With Maigne’s syndrome, the most common pain symptoms include:
- Pain in the lower back region, typically around the SI joint
- Pain in the groin or genitals
- Lower abdominal pain
- Pain in the pubic bone
- Pain in the lumbo-sacral region
There are 4 diagnostic criteria to identify Maigne’s syndrome. A positive diagnosis can be made with any combination of the following criteria:
- Pain in the lower back, sacroiliac, groin, genitals, outer thigh and lower abdominal region(s).
- The pain is usually unilateral (one side), although bilateral (both sides) cases have been known to occur. The pain is chronic and constant, although it may vary in severity. It can usually be provoked on clinical examination by palpating the facet joints.
- Imaging rarely helps in finding a definitive cause of the pain. Where degeneration is found, this can often lead to false diagnoses and/or unnecessary surgery.
- Pain can be relieved by the injection of a local anesthetic into the offending tissues. It is this criterion that often convinces clinicians of the diagnosis, although there is naturally a lot of reluctance from clinicians to perform the procedure without a definitive diagnosis. This represents a significant clinical dilemma.
Diagnosis and First-line Treatment
Many people with Magine’s Syndrome unnecessarily suffer from pain for long periods of time due to a lack of an accurate diagnosis. These patients usually try many therapies to address their pain and dysfunction with limited success. A thorough patient history and clinical examination are key to addressing dysfunction at the TLJ. Spinal manipulation reduces pain and alleviates symptoms of Maigne’s Syndrome. Soft tissue techniques to release adhesions of the cluneal nerves are also an effective treatment. Mobilization of the TLJ optimizes the function of the facet joints and decreases the chances of restriction and irritation. Active and passive stretching diminishes swelling and pressure keeps nerves free of adhesions.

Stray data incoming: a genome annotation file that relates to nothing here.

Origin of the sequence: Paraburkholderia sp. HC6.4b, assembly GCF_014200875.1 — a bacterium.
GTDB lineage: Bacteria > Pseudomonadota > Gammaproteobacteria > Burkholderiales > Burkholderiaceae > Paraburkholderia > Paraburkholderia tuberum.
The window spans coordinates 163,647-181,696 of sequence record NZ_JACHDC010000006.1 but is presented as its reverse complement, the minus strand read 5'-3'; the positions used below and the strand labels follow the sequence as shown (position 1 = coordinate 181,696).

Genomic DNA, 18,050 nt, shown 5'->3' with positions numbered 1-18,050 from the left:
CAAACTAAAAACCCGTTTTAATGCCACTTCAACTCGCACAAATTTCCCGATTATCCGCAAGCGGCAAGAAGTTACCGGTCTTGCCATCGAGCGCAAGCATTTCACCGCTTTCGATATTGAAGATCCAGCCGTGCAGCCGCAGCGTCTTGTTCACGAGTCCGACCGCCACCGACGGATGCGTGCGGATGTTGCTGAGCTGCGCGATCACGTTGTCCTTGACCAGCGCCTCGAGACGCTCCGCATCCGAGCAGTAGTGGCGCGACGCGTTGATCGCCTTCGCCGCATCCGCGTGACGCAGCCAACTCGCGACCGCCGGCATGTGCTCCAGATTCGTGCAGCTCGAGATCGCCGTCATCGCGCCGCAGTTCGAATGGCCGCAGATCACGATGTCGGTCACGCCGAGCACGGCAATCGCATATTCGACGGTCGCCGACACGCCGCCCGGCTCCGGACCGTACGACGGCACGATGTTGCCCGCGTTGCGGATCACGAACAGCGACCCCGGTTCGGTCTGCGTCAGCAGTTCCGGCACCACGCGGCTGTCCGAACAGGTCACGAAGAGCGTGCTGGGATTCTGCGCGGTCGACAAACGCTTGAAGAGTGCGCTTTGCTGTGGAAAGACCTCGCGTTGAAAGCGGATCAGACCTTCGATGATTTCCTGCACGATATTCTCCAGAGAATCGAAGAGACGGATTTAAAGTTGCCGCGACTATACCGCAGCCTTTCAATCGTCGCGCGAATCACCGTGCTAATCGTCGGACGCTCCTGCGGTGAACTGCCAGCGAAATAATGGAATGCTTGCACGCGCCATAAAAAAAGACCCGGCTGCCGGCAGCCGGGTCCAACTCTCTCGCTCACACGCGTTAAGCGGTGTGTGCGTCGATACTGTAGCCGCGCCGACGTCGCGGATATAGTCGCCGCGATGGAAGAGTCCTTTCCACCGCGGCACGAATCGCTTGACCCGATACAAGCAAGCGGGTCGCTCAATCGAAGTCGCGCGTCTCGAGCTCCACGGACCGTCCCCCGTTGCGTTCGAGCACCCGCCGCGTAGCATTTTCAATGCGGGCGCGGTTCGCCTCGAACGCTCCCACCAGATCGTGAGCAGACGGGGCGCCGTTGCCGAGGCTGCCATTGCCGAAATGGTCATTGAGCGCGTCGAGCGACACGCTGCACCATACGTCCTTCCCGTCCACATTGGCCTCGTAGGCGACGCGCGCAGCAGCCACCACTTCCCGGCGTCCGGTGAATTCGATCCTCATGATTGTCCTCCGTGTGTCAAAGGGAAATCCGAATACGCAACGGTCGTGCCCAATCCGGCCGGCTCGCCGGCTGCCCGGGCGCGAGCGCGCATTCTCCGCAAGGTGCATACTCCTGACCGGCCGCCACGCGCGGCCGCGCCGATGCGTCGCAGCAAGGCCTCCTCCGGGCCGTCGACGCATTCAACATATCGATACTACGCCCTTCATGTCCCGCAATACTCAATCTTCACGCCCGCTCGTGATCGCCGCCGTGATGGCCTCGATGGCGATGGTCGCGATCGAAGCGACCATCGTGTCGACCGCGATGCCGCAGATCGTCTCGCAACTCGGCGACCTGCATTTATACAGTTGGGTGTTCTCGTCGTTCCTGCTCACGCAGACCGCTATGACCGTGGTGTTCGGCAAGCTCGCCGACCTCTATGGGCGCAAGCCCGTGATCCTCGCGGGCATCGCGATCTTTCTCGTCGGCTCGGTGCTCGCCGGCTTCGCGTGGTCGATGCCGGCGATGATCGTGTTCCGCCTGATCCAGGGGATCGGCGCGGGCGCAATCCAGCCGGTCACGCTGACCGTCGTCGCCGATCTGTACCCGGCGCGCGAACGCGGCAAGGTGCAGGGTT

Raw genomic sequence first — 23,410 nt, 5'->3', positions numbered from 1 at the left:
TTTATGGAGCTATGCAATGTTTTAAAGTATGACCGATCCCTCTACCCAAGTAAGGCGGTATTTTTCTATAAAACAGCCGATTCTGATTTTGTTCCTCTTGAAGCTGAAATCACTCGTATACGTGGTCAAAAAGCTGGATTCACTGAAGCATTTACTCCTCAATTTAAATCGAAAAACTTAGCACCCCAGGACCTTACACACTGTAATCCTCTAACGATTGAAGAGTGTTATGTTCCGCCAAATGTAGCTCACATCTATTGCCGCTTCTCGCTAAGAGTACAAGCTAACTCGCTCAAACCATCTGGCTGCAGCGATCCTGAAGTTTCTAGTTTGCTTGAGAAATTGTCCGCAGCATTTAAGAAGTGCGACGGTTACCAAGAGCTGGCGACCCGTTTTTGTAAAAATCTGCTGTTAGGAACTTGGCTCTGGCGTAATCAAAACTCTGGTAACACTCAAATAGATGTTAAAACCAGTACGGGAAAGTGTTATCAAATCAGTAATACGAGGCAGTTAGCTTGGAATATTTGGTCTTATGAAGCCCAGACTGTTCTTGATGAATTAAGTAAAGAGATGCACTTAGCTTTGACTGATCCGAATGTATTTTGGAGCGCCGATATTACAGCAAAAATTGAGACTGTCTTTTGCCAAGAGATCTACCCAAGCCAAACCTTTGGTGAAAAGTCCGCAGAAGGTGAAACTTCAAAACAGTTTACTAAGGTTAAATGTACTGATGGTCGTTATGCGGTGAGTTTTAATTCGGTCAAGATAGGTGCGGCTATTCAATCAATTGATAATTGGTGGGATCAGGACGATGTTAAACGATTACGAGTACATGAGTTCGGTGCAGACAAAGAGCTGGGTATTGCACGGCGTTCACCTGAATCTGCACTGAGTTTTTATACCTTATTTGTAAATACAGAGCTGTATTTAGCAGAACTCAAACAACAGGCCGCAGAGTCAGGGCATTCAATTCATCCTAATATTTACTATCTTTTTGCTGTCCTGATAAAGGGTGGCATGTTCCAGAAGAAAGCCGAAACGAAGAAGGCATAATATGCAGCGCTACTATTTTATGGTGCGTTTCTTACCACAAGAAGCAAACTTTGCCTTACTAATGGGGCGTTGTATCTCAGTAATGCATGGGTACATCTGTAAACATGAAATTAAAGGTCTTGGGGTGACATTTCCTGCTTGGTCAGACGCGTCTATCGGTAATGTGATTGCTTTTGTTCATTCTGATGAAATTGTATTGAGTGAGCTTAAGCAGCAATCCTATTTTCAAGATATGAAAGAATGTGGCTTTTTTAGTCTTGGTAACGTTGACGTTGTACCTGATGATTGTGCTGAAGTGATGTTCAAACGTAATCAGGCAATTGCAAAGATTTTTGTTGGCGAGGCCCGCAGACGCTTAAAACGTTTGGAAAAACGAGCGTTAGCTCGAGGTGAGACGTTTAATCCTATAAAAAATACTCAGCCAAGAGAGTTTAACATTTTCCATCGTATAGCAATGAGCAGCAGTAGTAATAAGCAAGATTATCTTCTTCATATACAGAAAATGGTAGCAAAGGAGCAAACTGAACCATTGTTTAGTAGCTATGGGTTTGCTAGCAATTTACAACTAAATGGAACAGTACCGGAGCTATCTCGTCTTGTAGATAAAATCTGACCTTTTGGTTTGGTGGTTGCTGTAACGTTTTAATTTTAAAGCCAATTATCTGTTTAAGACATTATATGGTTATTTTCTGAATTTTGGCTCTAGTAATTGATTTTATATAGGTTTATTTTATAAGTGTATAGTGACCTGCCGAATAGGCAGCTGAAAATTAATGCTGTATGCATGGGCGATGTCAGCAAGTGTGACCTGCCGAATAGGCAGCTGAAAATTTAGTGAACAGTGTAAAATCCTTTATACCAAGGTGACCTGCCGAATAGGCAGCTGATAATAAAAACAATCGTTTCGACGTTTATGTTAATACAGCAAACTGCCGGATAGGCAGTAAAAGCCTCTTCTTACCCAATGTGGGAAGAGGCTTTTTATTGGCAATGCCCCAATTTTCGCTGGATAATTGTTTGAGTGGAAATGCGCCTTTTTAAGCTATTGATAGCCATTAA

In cases where first-line MSK treatments like chiropractic and physiotherapy have limited effect, the next line of treatment to address cluneal nerve entrapment could include an anesthetic nerve block and anti-inflammatory steroid injections. If these treatment approaches are unsuccessful, then a surgical consult may follow.
Maigne’s Syndrome commonly presents as unilateral pain in the lower lateral region of the spine, groin pain and/or an aching or painful sensation that radiates above and along the pelvis and into the pubic region, and is occasionally accompanied by LBP
How we can help
Back pain is one of the most common reasons prompting patients to seek medical attention. There are many treatment options for those suffering from back pain, which include: chiropractic, physiotherapy, massage therapy, exercise, and acupuncture. Most people experience low back pain at some point in their lives.
As experts in MSK health, chiropractors can help Canadians better manage their MSK pain while also reducing the use of unnecessary painkillers. Back pain is a complex problem and a significant contributing factor to long-term disability, absence from work and a significant economic burden to all Canadians.
If back pain is keeping you from going about your day-to-day and keeping you on the sidelines of active living, consider chiropractic. Most people seeking our services are able to see a chiropractor for a consultation and assessment on the same day or the day after.
A healthy spine contributes to a pain-free, active and healthy lifestyle. If you, or someone you know, has questions about low back pain, contact us and schedule an appointment to get answers to your nagging back problem. Contact CURAVITA Health Group today to book a comprehensive assessment. Our model of patient-centred care in a collaborative multi-disciplinary environment will ensure you get the right care, at the right time and in the right place. Book online or call our Byward Clinic at 613-860-8600 or our Glebe Clinic at 613-237-9000 today.